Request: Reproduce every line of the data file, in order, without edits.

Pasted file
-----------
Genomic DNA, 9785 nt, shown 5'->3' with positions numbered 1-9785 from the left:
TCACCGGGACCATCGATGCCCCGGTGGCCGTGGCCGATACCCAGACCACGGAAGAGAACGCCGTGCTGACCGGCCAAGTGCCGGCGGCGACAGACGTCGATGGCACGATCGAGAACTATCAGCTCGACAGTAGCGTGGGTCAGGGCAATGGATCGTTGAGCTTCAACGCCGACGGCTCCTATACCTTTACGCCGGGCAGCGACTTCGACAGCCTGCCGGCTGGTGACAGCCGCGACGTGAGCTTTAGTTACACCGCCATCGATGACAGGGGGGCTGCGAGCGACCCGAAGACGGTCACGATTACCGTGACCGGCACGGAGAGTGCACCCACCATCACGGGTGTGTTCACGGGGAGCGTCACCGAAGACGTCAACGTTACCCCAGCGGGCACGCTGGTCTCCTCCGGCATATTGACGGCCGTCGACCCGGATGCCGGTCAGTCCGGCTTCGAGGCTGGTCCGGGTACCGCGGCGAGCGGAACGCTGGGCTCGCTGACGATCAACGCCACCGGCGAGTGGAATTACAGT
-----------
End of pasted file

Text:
Genomic DNA, 9785 nt, shown 5'->3' with positions numbered 1-9785 from the left:
TCACCGGGACCATCGATGCCCCGGTGGCCGTGGCCGATACCCAGACCACGGAAGAGAACGCCGTGCTGACCGGCCAAGTGCCGGCGGCGACAGACGTCGATGGCACGATCGAGAACTATCAGCTCGACAGTAGCGTGGGTCAGGGCAATGGATCGTTGAGCTTCAACGCCGACGGCTCCTATACCTTTACGCCGGGCAGCGACTTCGACAGCCTGCCGGCTGGTGACAGCCGCGACGTGAGCTTTAGTTACACCGCCATCGATGACAGGGGGGCTGCGAGCGACCCGAAGACGGTCACGATTACCGTGACCGGCACGGAGAGTGCACCCACCATCACGGGTGTGTTCACGGGGAGCGTCACCGAAGACGTCAACGTTACCCCAGCGGGCACGCTGGTCTCCTCCGGCATATTGACGGCCGTCGACCCGGATGCCGGTCAGTCCGGCTTCGAGGCTGGTCCGGGTACCGCGGCGAGCGGAACGCTGGGCTCGCTGACGATCAACGCCACCGGCGAGTGGAATTACAGT